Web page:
Let’s Remove the Stigma From Discussing Mental Health at Work
By Joy Stephenson-Laws, JD, Founder
I recently came across a story that really caught my attention, because it made me realize that more companies should perhaps be focusing more on employee mental health (not just the physical). Many companies have health incentives or maybe offer to pay part of an employee’s gym membership, but how do we address mental wellness more effectively?
A construction company based in California implemented certain mental health strategies after an employee unexpectedly committed suicide around five years ago.
“The suicide of that construction worker for RK in 2014 became a pivotal event for the company, shaking its 1,500 employees, including co-owner Jon Kinning,” according to one report discussing the construction company.
“The death brought home some painful facts. Construction and mining (including oil drilling) have the highest suicide rates of all occupations, according to data from the Centers for Disease Control and Prevention. And the suicide rate for working-age adults has been rising in the U.S., increasing by 34% to 17.3 suicides per 100,000 in 2015 from 12.9 in 2012.”
(The CDC’s data also showed that women who work in arts, design, entertainment, sports and media have higher rates of suicide).
After the suicide of one of their employees, co-owner of RK construction Jon Kinning met with industry leaders and suicide experts.
“The result: RK, which was founded 56 years ago by Kinning's father, eventually put together what is now regarded as a model for suicide prevention in the construction industry. It involves 24-hour access to counseling services, lenient leave policies and crisis training for managers, among other things,” according to the report referenced earlier.
Kinning said the company openly talks about mental health, which I think helps remove the stigma and fear surrounding this topic of discussion.
(The National Institute of Mental Health reports that mental illness affects tens of millions of people each year in the United States. Furthermore, it is estimated that only half of people with mental illness receive treatment).
RK construction company has changed its company culture by expressing concern instead of judgement for workers who are no-shows for work. Often times, no-shows happen not because people don’t care to do their jobs but because they are struggling mentally.
And we’ve all said to ourselves, “I need a mental health day.” However, when do we actually take this mental health day or reach out to a supervisor or someone in the human resources department about what we may be going through?
A few years ago, a woman sent an email to a group of her coworkers and the CEO of the company saying, “I’m taking today and tomorrow to focus on my mental health.”
The CEO’s response (which went viral) said, “I just wanted to personally thank you for sending emails like this. Every time you do, I use it as a reminder of the importance of using sick days for mental health — I can't believe this is not standard practice at all organizations. You are an example to us all, and help cut through the stigma so we can all bring our whole selves to work.”
I’m not asking people to share things that they are uncomfortable sharing, however, I want people to feel a sense of community at work where they feel comfortable and have the resources necessary to get help if they need it. You don’t have to share an email about your mental health status with a group of coworkers, but you can reach out to a supervisor or someone else you feel comfortable discussing your issue with.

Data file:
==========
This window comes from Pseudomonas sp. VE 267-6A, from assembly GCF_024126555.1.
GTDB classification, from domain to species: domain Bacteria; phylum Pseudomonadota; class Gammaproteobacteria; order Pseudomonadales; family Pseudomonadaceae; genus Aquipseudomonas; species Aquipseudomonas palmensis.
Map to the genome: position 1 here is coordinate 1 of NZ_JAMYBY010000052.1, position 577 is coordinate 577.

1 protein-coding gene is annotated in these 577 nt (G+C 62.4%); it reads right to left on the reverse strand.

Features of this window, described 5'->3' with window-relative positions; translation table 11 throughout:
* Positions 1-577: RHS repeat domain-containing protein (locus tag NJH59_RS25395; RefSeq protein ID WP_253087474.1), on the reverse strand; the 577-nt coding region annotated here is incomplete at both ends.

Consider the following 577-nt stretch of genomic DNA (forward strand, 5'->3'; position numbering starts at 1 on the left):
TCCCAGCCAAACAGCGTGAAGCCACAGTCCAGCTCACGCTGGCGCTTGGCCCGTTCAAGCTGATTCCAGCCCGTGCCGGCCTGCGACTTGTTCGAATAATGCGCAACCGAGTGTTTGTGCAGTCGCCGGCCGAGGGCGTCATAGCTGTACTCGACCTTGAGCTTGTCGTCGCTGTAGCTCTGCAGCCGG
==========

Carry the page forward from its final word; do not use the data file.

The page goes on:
Leaders at RK construction company said that although it’s not always easy, being open and transparent about mental health has encouraged workers to seek therapy and other benefits. They believe they have avoided 15 suicides since 2014, and now other construction companies and industries are modeling what RK does to help their employees.
I’ve been running a business for three decades now, so employee morale and, more importantly, employee health are things that have always weighed heavily on my mind. As a result, I’ve implemented yoga and fitness classes and healthy vending machines in the office and have made nutrient tests and other health assessments accessible to all of my employees. Our health is our greatest wealth, and, in my opinion, one of the greatest forms of happiness and mental stability.
And taking advantage of work health perks such as yoga classes and discounted gym rates may be beneficial to employee mental health. Mental and physical health are intertwined, and we always want to approach our health holistically.
Eating healthily (read here for specific nutrients that may help prevent and better manage depression), working out regularly, getting good quality sleep and managing stress levels are all great proactive steps you can take to improve mental health. Seek therapy if you need it and know that there is a national suicide prevention lifeline.
Finally, maintaining nutritional balance is key when it comes to having good mental health. Our brains need nutrients (vitamins and minerals) in the right amounts in order to function properly.
In addition to eating a nutrient-dense diet, take routine nutrient tests in order to determine if you have any nutrient imbalances or deficiencies. If you do, a competent healthcare professional can work with you on making the necessary dietary changes and recommend quality supplements if need be.
Enjoy your healthy life!
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